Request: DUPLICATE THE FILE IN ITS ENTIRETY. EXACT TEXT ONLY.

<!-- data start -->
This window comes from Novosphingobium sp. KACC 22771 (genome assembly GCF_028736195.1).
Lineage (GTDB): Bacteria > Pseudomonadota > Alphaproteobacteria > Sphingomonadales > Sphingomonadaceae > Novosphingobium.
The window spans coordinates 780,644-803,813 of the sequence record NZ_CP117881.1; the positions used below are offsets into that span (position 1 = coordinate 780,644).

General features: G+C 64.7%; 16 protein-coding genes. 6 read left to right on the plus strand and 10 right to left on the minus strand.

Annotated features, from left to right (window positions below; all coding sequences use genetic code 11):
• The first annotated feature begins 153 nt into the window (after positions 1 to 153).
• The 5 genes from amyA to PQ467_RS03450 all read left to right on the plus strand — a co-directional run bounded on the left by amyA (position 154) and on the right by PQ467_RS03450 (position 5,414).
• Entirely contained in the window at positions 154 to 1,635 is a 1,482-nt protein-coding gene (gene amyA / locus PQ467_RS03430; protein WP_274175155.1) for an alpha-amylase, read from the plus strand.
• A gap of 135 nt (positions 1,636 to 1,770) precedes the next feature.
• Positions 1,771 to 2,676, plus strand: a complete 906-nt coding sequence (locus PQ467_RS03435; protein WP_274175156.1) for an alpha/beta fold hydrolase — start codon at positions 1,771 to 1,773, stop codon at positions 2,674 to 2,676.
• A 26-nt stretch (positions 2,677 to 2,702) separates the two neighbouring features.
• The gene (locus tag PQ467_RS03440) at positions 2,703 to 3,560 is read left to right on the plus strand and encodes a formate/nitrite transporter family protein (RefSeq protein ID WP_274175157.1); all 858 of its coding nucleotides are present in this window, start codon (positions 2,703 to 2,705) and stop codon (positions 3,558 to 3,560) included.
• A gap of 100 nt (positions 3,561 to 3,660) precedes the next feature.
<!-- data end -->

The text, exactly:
This window comes from Novosphingobium sp. KACC 22771 (genome assembly GCF_028736195.1).
Lineage (GTDB): Bacteria > Pseudomonadota > Alphaproteobacteria > Sphingomonadales > Sphingomonadaceae > Novosphingobium.
The window spans coordinates 780,644-803,813 of the sequence record NZ_CP117881.1; the positions used below are offsets into that span (position 1 = coordinate 780,644).

General features: G+C 64.7%; 16 protein-coding genes. 6 read left to right on the plus strand and 10 right to left on the minus strand.

Annotated features, from left to right (window positions below; all coding sequences use genetic code 11):
• The first annotated feature begins 153 nt into the window (after positions 1 to 153).
• The 5 genes from amyA to PQ467_RS03450 all read left to right on the plus strand — a co-directional run bounded on the left by amyA (position 154) and on the right by PQ467_RS03450 (position 5,414).
• Entirely contained in the window at positions 154 to 1,635 is a 1,482-nt protein-coding gene (gene amyA / locus PQ467_RS03430; protein WP_274175155.1) for an alpha-amylase, read from the plus strand.
• A gap of 135 nt (positions 1,636 to 1,770) precedes the next feature.
• Positions 1,771 to 2,676, plus strand: a complete 906-nt coding sequence (locus PQ467_RS03435; protein WP_274175156.1) for an alpha/beta fold hydrolase — start codon at positions 1,771 to 1,773, stop codon at positions 2,674 to 2,676.
• A 26-nt stretch (positions 2,677 to 2,702) separates the two neighbouring features.
• The gene (locus tag PQ467_RS03440) at positions 2,703 to 3,560 is read left to right on the plus strand and encodes a formate/nitrite transporter family protein (RefSeq protein ID WP_274175157.1); all 858 of its coding nucleotides are present in this window, start codon (positions 2,703 to 2,705) and stop codon (positions 3,558 to 3,560) included.
• A gap of 100 nt (positions 3,561 to 3,660) precedes the next feature.